It does render the My Disney Experience app feature a bit useless. Back in the heyday of that, we’d actually use it to determine when to leave our room. The only time I use it now is to get screenshots for planned posts that I don’t end up writing (until now!). For personal use, I don’t even bother with the app times.
In general and almost across the board, our experiences with buses have been very, very positive. For all of the things Walt Disney World is currently doing wrong, bus transportation is absolutely not one of them.
We’ve used buses at the crack of dawn for Early Entry, during the middle of the day, for evening arrivals to the parks, and late at the end of the night. With only a few exceptions, we’ve had resounding success with the buses at Walt Disney World in the last few months. (Really, we praise predates that.)
Now, the caveats. First, one problem point is definitely Coronado Springs Resort. Over the course of a couple different stays there, there have been minor issues with long lines and packed buses early and late in the day.
This isn’t a new thing–it started pretty much with the opening of Gran Destino. It definitely seems like Disney planned on that tower primarily being utilized by conventioneers who are less likely to visit the parks. When there are no events and it’s booked by normal guests, the strain all of those rooms puts on the buses is significant.
One solution that has worked for us is heading to the parks very early in the morning, waiting until midday, and leaving the parks super late. If the bus returning to the hotel is packed, another is getting off at the first stop and walking to our building–that’s almost always faster (or at least more pleasant) than riding the full route.
Second, we do not typically travel around park opening or closing. You won’t find us leaving the resort within an hour of official opening time, nor do we leave the parks shortly before or shortly after closing.
These are the peak transportation times, and missing them is arguably an “oversight” for a post like this. But I’m not going to wait around or leave early for the sake of “research” to confirm what I already know. Lines are longer, buses are packed, and it’s just generally less pleasant. If this comes as a surprise, you might also be interested to learn that Times Square is a bit busy on New Year’s Eve.
No issues to report whatsoever with watercraft. We’ve seen some with cool new color schemes, but that probably doesn’t make them faster or more efficient (haven’t yet tested to confirm), so not really relevant here.
Admittedly, we don’t travel via watercraft very often. Don’t get me wrong–I absolutely love a good boat ride. However, with the way we eat at Walt Disney World, we feel compelled to walk whenever possible, which eliminates using the FriendShips around Crescent Lake. We only really use boats for getting to the Wilderness (Fort and Lodge).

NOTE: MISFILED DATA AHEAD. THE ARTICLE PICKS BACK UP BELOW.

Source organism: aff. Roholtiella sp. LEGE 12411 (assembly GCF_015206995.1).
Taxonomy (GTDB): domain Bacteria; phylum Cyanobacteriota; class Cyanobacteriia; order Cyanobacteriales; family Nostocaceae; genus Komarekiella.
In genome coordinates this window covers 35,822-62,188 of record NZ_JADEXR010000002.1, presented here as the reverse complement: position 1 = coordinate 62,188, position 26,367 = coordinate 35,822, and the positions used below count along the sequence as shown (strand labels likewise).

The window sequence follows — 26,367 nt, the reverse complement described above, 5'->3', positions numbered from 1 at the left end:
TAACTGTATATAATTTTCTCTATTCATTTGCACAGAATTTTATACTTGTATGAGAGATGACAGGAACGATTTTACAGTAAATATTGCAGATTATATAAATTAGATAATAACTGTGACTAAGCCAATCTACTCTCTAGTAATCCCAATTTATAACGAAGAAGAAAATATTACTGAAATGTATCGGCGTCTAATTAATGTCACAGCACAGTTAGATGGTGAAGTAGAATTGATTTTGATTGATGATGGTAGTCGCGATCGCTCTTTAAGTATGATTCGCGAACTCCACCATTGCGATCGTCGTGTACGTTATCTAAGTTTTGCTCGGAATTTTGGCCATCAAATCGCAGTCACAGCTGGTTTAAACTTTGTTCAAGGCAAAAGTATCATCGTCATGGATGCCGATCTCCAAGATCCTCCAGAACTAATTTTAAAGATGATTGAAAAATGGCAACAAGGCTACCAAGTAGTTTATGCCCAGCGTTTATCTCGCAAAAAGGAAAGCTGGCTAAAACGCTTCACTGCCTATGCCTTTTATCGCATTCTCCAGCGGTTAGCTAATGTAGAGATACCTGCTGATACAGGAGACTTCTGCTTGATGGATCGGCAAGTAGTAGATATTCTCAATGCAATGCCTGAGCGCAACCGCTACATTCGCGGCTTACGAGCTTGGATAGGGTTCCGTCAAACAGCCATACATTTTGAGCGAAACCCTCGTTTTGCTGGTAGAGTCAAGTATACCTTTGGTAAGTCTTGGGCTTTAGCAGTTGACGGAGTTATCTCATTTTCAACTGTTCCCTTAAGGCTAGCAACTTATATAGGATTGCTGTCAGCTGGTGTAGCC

I’m always scared to say anything positive about the monorails because I fear being “rewarded” for my optimism with lengthy downtime on my next ride.
With that said, we’ve used the Highway in the Sky several times for park hopping between EPCOT and Magic Kingdom. It has been uneventful.
Turning to the Skyliner, which we’ll breeze over since we just covered mornings in Skyliner Strategy for Early Entry at EPCOT & Hollywood Studios.
In addition to this, we’ve used the Skyliner a lot for mid-morning and midday breaks at the resorts. It has been great for that, and deserves attention for leaving the parks 1-2 hours after opening. This can actually be a challenge with buses, which are prioritizing getting people from the resorts to the parks at that hour. Not so with the Skyliner.
The big issue with the Skyliner is during storms. We’ve gotten pretty adept at checking radars in weather apps and planning accordingly with regard to transportation. As a result, we’ve only had one headache in the last few months with the Skyliner closing and re-routing guests to buses. That doesn’t mean the problem has gone away…we’re just avoiding it.
This is actually our biggest transportation-related disappointment: that Walt Disney World still has not figured out a streamlined way of notifying resort guests when the Skyliner is down and deploying alternative transportation after ~ 3 years. This can be frustratingly inefficient, and it feels like one hand doesn’t know what the other is doing.
In addition to planning ahead with weather apps, our advice is to just cut your losses and use Uber or Lyft if Skyliner downtime strands you and resort-to-resort transportation is needed. (Resort-to-park isn’t as bad, but isn’t “good” either.)
Since we’ve largely avoided this, I’d be curious to hear comments from readers who have stayed at Skyliner resorts recently and encountered gondola downtime. Maybe we’re skewing overly negative on this due to limited encounters (I don’t think so, but I’d love to be wrong!)
Finally, there’s the matter of transportation between Orlando International Airport and Walt Disney World resorts. Since publishing our Mears Connect Review earlier this year, we’ve used that service a couple more times. That assessment remains accurate–it’s a lot like Disney’s Magical Express. Minus the “Disney” part…and the “Magical” part…okay, and the “Express” part, too. (In fairness, DME was never actually “Express,” either.)